Up to this point in time, I have been spared from becoming infected with COVID-19. I have had to buy extra supplies, I have missed lectures, and I constantly worry about my health and the health of my family. I have had to deal with the nightmare that was my father-in-law’s compassionless and negligent treatment by the hospital, which I feel led to his untimely death. I feel fortunate that neither I nor any of my family members have been infected with COVID-19, but we have been impacted by it as a result of the loss of empathy and humanity that it has caused.

Covid-19: How Life has Changed

I’ve only left my house five times in the past two months. The way time is moving it feels like it’s moving fast and slow at the same time. Before we were put in quarantine I was out of my house every day of the week. This whole situation feels like it put life in slow motion sometimes and then in fast forward during others. During my free time in the week I feel like life is on fast forward. Due to the quarantine classes have been online. At first the transition to online learning was rocky in some classes, but the adjustment happened quick. Lucky for me none of my classes had zoom meetings, so I’d simply do my assignments and then get back to quarantine life. While I got assignments done time would slow down, and then once they’re complete time would speed up all over again.

Days blend together with how messed up my sleeping schedule has become. At first I’d only stay up until 2am, and wake up at a reasonable time around 10am. Then with time it just started to push back more and more. It went from 2am to 4am, and now I’m staying up until 6am on a regular basis waking up whenever. I stay up binging TV shows and movies, doing assignments, and talking to friends on the phone through Facetime. Not leaving the house, I do the same thing over and over. Thankfully I have my two best friends and my family members who bring variety into my days. Besides the different assignments that my professors give, my family and friends fill my days with joy and laughter during these difficult times.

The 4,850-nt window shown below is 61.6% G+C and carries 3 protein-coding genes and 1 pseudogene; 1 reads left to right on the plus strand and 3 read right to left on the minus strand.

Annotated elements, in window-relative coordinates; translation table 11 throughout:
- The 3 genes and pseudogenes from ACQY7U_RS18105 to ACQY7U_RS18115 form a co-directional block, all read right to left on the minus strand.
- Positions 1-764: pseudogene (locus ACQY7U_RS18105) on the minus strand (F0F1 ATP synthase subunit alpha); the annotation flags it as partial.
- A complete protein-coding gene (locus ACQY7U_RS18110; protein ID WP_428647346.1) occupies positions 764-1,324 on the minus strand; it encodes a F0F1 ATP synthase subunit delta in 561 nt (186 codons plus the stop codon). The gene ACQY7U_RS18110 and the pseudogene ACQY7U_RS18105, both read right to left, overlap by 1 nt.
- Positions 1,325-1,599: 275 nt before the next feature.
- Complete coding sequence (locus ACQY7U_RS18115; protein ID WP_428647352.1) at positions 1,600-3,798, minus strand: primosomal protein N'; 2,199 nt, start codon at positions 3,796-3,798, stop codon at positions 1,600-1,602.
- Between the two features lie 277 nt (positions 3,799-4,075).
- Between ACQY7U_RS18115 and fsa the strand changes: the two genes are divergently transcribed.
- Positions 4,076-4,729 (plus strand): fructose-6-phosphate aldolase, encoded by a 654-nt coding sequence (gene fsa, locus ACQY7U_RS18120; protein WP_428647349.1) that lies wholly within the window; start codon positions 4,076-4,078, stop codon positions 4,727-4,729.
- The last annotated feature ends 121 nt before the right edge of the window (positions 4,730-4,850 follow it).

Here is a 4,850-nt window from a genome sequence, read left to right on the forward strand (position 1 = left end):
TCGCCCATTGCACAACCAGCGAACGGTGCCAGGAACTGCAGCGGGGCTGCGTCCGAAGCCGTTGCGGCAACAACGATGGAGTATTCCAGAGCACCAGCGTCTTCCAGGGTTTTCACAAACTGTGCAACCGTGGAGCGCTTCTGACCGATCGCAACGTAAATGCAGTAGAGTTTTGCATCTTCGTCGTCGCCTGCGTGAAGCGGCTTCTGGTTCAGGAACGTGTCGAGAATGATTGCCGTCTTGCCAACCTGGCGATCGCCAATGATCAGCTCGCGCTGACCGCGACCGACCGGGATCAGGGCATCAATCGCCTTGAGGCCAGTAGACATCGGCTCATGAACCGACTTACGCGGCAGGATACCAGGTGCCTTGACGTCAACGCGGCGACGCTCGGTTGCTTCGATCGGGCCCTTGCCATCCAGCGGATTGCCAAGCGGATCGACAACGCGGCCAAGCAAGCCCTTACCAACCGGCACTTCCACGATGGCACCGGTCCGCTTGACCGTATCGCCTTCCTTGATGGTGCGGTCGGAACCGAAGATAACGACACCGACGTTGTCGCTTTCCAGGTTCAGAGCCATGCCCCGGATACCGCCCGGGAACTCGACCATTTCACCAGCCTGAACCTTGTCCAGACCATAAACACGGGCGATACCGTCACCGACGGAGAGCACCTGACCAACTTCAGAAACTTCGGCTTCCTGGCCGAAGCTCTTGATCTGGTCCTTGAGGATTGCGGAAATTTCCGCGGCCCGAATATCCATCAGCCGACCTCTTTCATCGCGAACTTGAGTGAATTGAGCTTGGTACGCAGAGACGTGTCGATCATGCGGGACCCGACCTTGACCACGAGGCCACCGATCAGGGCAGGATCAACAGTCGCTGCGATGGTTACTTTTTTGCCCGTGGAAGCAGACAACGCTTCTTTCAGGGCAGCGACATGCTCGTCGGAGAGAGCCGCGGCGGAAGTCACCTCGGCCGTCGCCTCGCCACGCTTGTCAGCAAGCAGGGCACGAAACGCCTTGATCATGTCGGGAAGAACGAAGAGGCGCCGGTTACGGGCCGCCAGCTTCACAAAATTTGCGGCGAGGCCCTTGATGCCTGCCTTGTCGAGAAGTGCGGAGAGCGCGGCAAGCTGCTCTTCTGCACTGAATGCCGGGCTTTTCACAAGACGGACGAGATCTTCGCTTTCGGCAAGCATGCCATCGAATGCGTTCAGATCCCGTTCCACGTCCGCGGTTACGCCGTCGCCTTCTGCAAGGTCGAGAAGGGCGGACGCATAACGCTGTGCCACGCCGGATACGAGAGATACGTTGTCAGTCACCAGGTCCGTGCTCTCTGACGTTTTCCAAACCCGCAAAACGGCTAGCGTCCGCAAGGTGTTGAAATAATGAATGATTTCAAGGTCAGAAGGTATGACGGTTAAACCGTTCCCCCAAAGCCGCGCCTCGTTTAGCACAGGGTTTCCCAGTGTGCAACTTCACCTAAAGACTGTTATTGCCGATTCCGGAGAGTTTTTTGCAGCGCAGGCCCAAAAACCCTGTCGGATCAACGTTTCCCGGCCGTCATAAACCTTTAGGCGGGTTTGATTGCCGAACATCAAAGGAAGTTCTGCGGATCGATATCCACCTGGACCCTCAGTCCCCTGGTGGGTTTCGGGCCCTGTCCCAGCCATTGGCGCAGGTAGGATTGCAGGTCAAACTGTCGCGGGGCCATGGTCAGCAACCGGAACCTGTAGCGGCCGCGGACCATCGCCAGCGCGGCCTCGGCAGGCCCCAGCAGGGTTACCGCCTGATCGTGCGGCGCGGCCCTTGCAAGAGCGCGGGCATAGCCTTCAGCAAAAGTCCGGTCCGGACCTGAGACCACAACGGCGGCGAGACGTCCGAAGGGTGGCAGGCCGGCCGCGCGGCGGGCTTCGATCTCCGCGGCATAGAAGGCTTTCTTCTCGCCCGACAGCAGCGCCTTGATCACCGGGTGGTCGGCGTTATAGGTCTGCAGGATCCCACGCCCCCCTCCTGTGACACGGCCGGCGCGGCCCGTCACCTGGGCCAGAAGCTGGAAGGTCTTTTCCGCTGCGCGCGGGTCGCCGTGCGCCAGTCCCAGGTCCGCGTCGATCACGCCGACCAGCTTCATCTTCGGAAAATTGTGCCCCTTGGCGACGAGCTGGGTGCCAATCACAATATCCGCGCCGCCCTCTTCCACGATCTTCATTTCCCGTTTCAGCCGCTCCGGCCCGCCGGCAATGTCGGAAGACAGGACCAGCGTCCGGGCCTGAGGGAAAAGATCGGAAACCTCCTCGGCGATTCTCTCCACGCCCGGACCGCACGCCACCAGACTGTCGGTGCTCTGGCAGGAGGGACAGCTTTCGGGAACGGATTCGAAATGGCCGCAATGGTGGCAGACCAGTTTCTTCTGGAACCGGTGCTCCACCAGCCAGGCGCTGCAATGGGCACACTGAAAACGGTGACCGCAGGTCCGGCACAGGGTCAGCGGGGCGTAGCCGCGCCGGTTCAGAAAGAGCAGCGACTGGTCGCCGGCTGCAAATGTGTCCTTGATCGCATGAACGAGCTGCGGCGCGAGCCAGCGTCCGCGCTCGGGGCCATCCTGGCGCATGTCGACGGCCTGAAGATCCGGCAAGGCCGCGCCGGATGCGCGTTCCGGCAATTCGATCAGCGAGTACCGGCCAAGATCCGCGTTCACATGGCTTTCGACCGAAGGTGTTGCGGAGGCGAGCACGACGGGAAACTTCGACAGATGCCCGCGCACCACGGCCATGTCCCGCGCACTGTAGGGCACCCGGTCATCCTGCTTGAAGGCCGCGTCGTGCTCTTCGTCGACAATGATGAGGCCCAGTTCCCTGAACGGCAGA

I’ve lost a couple of friends to Covid-19 which made it difficult to focus some days on assignments, but not being alone helped me to deal with their passing. Having people surrounding me and making me laugh on a daily basis makes this quarantine bearable. Simply watching tv shows and movies to pass the time would probably drive me insane. The company is necessary. My sister Tristan has been really great during this time because she’d force the family to do activities together. One morning she told everyone to write poems about everything that’s going on since she wanted to have a “Slam Poetry Night”. That night we had a poetry reading, and we were all extra dramatic during our readings. We were all snapping instead of clapping, and really getting into character for the readings. It was a memorable night. Every now and then Tristan would come up with another idea. Those days have become special during this time where we are constantly being bombarded by sad news on tv, social media, or by family members from all over.